MMWR News Synopsis for July 20, 2017
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- Racial and Ethnic Differences in Homicides of Adult Females and the Role of Intimate Partner Violence — National Violent Death Reporting System, 2003–2014
- Surveillance for Silicosis Deaths Among Young Adults — United States, 1999–2015
- Progress Toward Measles Elimination — Bangladesh, 2000–2016
Racial and Ethnic Differences in Homicides of Adult Females and the Role of Intimate Partner Violence — National Violent Death Reporting System, 2003–2014
CDC Media Relations
Over half of homicides of women for which circumstances were known were intimate partner violence-related, with the majority of women killed by their current or former intimate partner. Homicide is one of the leading causes of death for women. It is the fifth leading cause of death for women 18-44 years of age. In 2015, 3,519 women and girls died by homicide in the United States. Findings from this study of female homicides over the period of 2003-2014 in 18 states from the National Violent Death Reporting System (NVDRS) show that young women, particularly racial/ethnic minority women, were disproportionately affected. Over half were intimate partner violence (IPV)-related, with the majority of women killed by their current or former intimate partner. To inform homicide and IPV prevention efforts, evidence-based programs and policies are needed to prevent IPV from occurring in the first place. CDC recently released a technical package, Preventing Intimate Partner Violence Across the Lifespan: A Technical Package of Programs, Policies, and Practices, a collection of prevention strategies that describes the best available evidence to prevent intimate partner violence.
Surveillance for Silicosis Deaths Among Young Adults — United States, 1999–2015
CDC Media Relations
Among deaths in people age 15–44 years, coded as caused by pneumoconiosis due to dust containing silica, only the sub-code for “pneumoconiosis due to other dust containing silica” identified occupational cases (most often in the manufacturing and construction industries). The sub-code “pneumoconiosis due to talc dust,” used in about one-third of these cases, identified non-occupational talc pneumoconiosis. Examining detailed information on causes of death, including external causes, along with industry and occupation of decedents is essential for identifying silicosis deaths associated with occupational exposures and reducing misclassification of silicosis mortality. Silicosis deaths in young adults (aged 15–44 years) suggests acute or accelerated disease. During 1999–2015, 55 young pneumoconiosis deaths were coded as due to dust containing silica. Thirty-eight (69%) had a sub-code for “pneumoconiosis due to other dust containing silica” listed on their death certificate, and 17 (31%) had a sub-code for “pneumoconiosis due to talc dust” listed. Decedents with pneumoconiosis due to other dust containing silica had the manufacturing or construction industry frequently listed on their death certificates. Both of these industries are well known to be associated with exposures to silica-containing dust. Among decedents with pneumoconiosis due to talc dust, 13 involved multiple drug use or drug overdose and none worked in talc exposure-associated jobs, suggesting that their pneumoconiosis was not occupational.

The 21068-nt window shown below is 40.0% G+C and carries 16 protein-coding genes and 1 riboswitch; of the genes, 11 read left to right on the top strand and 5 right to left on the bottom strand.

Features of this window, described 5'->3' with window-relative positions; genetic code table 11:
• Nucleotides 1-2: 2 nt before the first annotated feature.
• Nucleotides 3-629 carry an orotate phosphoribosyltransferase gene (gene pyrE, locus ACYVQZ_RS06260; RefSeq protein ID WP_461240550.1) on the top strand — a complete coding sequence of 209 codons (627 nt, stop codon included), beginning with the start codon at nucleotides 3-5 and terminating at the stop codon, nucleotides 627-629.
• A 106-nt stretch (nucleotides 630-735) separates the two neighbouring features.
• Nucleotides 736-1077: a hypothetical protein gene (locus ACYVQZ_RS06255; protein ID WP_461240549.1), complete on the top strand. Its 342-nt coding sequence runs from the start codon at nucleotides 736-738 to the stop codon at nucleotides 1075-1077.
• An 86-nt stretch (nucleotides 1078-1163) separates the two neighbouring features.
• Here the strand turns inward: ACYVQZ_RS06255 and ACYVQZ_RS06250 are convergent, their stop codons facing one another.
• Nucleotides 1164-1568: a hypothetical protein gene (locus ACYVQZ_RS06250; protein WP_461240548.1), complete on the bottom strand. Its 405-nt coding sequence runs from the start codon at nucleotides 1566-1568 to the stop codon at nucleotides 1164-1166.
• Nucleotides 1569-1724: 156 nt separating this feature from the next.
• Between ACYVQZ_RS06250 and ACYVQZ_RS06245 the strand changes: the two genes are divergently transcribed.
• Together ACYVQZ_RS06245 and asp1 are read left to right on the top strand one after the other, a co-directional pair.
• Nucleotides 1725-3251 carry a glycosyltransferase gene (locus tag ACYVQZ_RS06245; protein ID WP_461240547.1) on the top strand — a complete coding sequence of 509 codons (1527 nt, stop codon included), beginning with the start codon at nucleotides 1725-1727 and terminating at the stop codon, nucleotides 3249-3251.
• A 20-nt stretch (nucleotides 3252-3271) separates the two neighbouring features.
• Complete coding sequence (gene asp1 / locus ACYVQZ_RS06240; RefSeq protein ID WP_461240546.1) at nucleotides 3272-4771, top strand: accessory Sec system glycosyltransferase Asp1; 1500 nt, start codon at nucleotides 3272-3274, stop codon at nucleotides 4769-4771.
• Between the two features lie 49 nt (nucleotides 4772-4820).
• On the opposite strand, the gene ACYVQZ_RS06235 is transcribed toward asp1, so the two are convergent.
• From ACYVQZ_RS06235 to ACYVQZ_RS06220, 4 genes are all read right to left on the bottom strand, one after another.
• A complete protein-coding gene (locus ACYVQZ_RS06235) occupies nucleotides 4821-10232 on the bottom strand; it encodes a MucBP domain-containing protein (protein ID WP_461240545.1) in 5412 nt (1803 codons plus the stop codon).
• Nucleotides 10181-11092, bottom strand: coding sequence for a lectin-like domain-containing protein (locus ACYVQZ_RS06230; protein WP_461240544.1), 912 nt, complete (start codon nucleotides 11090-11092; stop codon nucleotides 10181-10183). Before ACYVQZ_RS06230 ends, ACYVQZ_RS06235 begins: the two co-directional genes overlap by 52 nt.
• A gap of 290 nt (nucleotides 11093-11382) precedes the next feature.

Progress Toward Measles Elimination — Bangladesh, 2000–2016
Ms. Shamila Sharma
WHO Regional Office for South East Asia
To achieve and maintain measles elimination, additional measures are needed to strengthen routine immunization services in order to increase two-dose measles vaccine coverage to ≥95% in all districts. There is also a need to enhance the sensitivity of measles case-based surveillance by adopting a more sensitive case definition, expanding case-based surveillance sites nationwide, and enhancing capacity for epidemiological investigation and outbreak preparedness and response to rapidly identify and contain outbreaks. In 2014 Bangladesh adopted a goal for national measles elimination by 2018. This report summarizes progress toward measles elimination in Bangladesh during 2000–2016. During 2000–2016, estimated coverage with the first dose of measles-containing vaccine (MCV1) increased from 74 percent to 94 percent. Supplementary immunization activities vaccinated approximately 36 million children in 2005-06, 18.1 million children in 2010, and 53.6 million children in 2014. Reported suspected measles incidence declined by 82 percent during 2000–2016, from 34.2 to 6.1 cases per million population.
Notes from the Field:
- Cluster of Acute Flaccid Myelitis in Pediatric Patients — Maricopa County, Arizona, October 2016
- Hospital Contact Investigation for a Patient Who Developed a Zoster Vaccine–Related Rash — Maryland, February 2015
- Cronobacter sakazakii Infection Associated with Feeding Extrinsically Contaminated Expressed Human Milk to a Premature Infant — Pennsylvania, 2016
- Percentage of Office-Based Primary Care Physicians Accepting New Patients, by Total and Source of Payment Accepted — National Electronic Health Records Survey, 2015
CDC works 24/7 protecting America’s health, safety, and security. Whether diseases start at home or abroad, are curable or preventable, chronic or acute, stem from human error or deliberate attack, CDC is committed to respond to America’s most pressing health challenges.
- Page last reviewed: July 20, 2017
- Page last updated: July 20, 2017
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